- Tattoo size – larger tattoos may require more treatment sessions if the entire tattoo is too large to treat in a single session.
- Smokers do not respond as well to treatment as non-smokers.
Laser removal variations
R20 and Perfluorodecalin modifications of this technique employ multiple repeat treatments at the same session.Initial results were promising. However, longer experience suggests the benefit is minimal and has become less relevant since the release of picosecond lasers.
Fractional lasers drill small holes into the skin to allow extrusion of ink particles. They have the advantage of not inducing scarring. Experience suggests that these methods are extremely slow and will require many treatments.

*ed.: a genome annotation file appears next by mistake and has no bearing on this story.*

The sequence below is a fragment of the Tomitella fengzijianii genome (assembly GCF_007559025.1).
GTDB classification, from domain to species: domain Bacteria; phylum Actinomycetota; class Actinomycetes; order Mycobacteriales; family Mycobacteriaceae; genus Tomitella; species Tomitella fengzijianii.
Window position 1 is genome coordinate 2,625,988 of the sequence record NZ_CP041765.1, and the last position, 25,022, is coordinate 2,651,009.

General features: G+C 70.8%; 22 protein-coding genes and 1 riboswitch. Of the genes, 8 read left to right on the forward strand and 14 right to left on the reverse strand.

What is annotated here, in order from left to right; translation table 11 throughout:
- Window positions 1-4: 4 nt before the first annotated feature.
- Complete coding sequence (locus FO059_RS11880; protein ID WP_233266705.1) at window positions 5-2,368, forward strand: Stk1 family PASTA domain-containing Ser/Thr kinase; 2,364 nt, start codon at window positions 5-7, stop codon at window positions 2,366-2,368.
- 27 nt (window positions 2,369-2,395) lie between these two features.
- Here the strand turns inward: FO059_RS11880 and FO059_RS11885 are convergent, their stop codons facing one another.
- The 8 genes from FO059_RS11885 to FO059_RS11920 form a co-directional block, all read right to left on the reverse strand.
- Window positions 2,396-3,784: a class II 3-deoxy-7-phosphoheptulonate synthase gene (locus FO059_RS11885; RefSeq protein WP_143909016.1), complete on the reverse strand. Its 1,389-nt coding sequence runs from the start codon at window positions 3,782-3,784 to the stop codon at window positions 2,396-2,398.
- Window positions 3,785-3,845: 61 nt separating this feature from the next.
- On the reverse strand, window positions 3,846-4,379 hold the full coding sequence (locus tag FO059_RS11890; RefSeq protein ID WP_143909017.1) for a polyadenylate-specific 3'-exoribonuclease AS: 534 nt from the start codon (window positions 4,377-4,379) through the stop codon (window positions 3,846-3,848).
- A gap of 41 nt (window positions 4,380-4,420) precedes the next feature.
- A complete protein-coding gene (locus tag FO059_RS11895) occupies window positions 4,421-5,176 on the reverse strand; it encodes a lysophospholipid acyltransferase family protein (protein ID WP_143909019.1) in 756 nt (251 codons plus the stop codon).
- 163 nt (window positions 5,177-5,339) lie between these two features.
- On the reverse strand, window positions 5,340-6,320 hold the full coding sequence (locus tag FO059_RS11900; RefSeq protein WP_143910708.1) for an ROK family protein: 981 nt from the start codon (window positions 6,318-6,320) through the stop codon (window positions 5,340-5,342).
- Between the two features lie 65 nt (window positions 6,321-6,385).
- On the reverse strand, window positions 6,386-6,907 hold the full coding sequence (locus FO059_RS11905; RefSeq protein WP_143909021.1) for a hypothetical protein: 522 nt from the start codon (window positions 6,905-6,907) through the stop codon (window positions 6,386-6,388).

- Acid and other tissue toxic treatments such as franchised “acid de-tattooing” using tannic and lactic acid, home remedies glycolic acid and TCA peels are not recommended, as they universally cause scarring and permanent damage to skin colour. Unfortunately, they continue to be advertised and promoted as “miracle treatments” but are in fact dangerous and should be avoided.
Dermabrasion and salabrasion (mechanical abrasion of skin) are now obsolete treatments that result in incomplete ink removal and scarring.
- Surgery -surgical excision alone or combined with skin grafting is sometimes recommended for laser resistant tattoos or severe tattoo allergic reactions. It is effective at removal but will leave unacceptable scarring in most cases.
What are the side effects of laser treatment?